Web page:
Fads in IT
The IT industry is certainly prone to its fads. This is a reflection of the immaturity of the whole industry (as compared to say most branches of engineering. You don’t see civil engineers coming up with cool new ways to build bridges every few years, especially not cool new ways that turn out to be more expensive and less safe than traditional techniques).
Those of us who have been around a while remember the fads. Remember how all data was in flat files but relational databases were coming and they were going to fix everything? We followed “the one true Codd”. Once we had all our data in one place referential problems and inconsistencies would vanish, with SQL all programming would be easy, and we wouldn’t need many programmers anyway because users would write their own queries, in QUEL.
I got my start progamming and teaching 4GLs: the end of COBOL and other crude 3GLs for ever. Once again, the end of programming was nigh as end users could learn to write such simple languages (they said the same thing about COBOL, the business-oriented language, when my Dad learnt it in the 1970s - but this time it was really true).
Then we all built vast corporate data models. Once we got all our definitions in one place, and achieved third normal form across the organisation, then all the answers would just fall out. I worked on one project that had four and a half thousand tables. Boy that really helped those end users write their QUEL. Slowed those 4GLs down, and hardware hadn’t gotten cheap yet – we were still running IBM 370s.
Next, CASE tools were going to transform programming. Once we generated code in one place, end-users would draw pictures and finished applications would burst forth automatically. Twenty years on that one still hasn’t laid down and died.
Structured programming, modular programming, object-oriented programming (once all the methods were defined in one place…), information engineering, repository (once all the meta-data was defined in one place…), RAD, JAD, directory (once all the data was indexed so it looked like it was in one place….), data warehousing (once we had a copy of all the data in one place…), EAI (once we glued it all together automagically so it looked like it was in one place…), MIS and then EIS, CRM (once all the customer interactions were kept in one place…), extreme programming, content management, HTML, ERP (once we had the whole damn business in one place…), Web Services (once all the APIs are dynamically linked, and the UDDI lets us look up everything in one place…), and of course e-commerce [embarrassed silence while we all blush].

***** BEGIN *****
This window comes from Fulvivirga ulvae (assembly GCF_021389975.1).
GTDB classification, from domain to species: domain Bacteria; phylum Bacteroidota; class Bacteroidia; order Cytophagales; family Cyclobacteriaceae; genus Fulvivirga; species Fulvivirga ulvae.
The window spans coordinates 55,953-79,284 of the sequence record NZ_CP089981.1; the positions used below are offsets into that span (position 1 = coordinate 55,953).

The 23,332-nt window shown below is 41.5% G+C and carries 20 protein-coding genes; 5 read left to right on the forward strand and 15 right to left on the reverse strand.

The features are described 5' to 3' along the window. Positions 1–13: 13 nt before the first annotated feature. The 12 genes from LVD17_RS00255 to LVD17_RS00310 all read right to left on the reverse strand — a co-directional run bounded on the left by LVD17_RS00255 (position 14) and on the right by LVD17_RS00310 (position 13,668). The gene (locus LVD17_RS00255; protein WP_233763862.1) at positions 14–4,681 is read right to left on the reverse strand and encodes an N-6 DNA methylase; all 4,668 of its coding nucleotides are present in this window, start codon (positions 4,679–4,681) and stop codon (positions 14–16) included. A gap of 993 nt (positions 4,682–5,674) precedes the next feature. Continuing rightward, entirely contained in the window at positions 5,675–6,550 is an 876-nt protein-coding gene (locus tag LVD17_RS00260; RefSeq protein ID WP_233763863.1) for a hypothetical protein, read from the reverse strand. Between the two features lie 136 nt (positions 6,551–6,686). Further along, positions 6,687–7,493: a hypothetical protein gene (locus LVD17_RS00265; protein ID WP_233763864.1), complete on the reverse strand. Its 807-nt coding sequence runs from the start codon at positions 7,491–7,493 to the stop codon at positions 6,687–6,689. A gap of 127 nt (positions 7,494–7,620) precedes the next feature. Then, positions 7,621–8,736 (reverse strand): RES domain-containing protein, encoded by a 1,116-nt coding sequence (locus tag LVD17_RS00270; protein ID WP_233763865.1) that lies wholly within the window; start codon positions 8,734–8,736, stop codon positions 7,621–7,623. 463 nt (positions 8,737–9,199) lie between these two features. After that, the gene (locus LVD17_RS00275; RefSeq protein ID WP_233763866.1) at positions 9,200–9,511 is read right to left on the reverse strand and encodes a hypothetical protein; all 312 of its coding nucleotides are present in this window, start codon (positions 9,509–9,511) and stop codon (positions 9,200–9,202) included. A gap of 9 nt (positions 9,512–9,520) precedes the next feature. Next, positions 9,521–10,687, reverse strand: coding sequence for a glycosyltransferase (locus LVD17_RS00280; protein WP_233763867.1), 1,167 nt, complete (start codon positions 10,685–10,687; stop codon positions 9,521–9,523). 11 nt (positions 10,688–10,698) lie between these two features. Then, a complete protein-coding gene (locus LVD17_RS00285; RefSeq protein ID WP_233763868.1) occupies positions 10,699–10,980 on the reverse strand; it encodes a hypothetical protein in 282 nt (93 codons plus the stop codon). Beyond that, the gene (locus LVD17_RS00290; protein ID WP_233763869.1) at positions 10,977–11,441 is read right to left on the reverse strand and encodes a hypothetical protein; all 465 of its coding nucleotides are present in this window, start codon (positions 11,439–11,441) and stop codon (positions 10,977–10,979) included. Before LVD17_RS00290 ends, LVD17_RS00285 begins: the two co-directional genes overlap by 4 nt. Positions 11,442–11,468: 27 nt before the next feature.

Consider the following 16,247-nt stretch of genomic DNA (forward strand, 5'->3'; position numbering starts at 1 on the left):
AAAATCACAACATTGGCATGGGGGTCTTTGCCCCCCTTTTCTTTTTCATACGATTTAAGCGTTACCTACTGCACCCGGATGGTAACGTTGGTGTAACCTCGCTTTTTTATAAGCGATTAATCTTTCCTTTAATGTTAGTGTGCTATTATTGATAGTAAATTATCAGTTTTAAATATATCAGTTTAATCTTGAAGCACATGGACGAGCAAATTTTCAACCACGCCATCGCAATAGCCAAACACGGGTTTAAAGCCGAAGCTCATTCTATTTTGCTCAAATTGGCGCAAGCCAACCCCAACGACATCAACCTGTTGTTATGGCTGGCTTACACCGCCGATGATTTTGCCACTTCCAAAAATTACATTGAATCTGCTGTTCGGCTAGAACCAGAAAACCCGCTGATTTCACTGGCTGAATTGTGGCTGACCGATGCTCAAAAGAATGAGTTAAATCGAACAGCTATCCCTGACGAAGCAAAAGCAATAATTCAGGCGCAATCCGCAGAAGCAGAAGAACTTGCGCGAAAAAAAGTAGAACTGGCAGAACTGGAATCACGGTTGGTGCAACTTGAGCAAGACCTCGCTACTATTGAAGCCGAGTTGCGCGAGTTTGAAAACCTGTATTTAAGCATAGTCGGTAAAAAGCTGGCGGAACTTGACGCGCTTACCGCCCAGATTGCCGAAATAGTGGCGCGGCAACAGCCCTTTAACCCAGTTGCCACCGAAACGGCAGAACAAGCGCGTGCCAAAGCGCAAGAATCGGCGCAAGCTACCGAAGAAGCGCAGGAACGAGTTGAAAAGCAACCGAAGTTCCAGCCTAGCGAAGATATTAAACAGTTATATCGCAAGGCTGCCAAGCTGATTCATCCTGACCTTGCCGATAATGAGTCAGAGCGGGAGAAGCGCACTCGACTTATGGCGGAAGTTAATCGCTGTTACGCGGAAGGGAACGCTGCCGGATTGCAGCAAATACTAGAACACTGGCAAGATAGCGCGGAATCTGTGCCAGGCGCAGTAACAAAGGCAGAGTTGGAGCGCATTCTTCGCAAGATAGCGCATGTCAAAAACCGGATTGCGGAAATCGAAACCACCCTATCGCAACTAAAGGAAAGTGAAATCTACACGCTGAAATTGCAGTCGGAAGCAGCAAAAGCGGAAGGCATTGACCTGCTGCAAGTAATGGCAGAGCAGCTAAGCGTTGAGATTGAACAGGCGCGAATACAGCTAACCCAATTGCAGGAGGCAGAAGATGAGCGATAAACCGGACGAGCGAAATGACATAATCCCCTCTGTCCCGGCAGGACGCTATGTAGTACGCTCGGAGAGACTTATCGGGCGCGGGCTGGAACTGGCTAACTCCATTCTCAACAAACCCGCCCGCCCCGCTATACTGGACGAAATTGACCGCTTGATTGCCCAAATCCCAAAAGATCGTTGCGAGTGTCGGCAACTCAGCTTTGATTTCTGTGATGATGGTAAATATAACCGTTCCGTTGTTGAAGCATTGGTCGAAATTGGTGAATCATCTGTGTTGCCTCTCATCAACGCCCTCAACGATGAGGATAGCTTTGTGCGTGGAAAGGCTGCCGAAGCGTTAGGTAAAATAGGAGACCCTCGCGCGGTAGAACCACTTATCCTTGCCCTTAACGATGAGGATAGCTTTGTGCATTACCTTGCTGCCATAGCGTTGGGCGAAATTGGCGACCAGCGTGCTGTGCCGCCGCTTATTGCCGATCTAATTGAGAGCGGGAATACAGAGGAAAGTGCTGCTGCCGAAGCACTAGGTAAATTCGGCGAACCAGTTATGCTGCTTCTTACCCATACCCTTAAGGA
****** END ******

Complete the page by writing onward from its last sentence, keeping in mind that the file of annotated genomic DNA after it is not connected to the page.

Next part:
PCs, client/server and three-level architectures to decentralise everything; browsers, thin clients, blades and virtual machines to centralise everything (I know, why don’t we call it a “mainframe”?)…
Every one of them has added a little value and a lot of complexity to IT. None has been the silver bullet the vendors and consultants would have us believe. Every one cost more and delivered less than promised. Is it any wonder the business is cynical? Not that they have a right to toss too many stones about. While all this was going on in the datacentre, over in the boardroom we had Quality Circles, BPR, zero based budgets, TQM, 6sigma, MBOs, KM, coaching, the one minute manager, centres of excellence, intellectual capital, ISO9000, outsourcing and offshoring, triple bottom line, e-commerce ….
Every now and then something comes along which really does change the game, disrupt, introduce a new paradigm, create a sea change (even real change is a fad): the computer, the PC, the internet, the virus, email, project management, supply chain management. I think Service Management will prove with the hindsight of coming decades to be one of these, and I doubt many would argue with that.
We will look at Service Management next.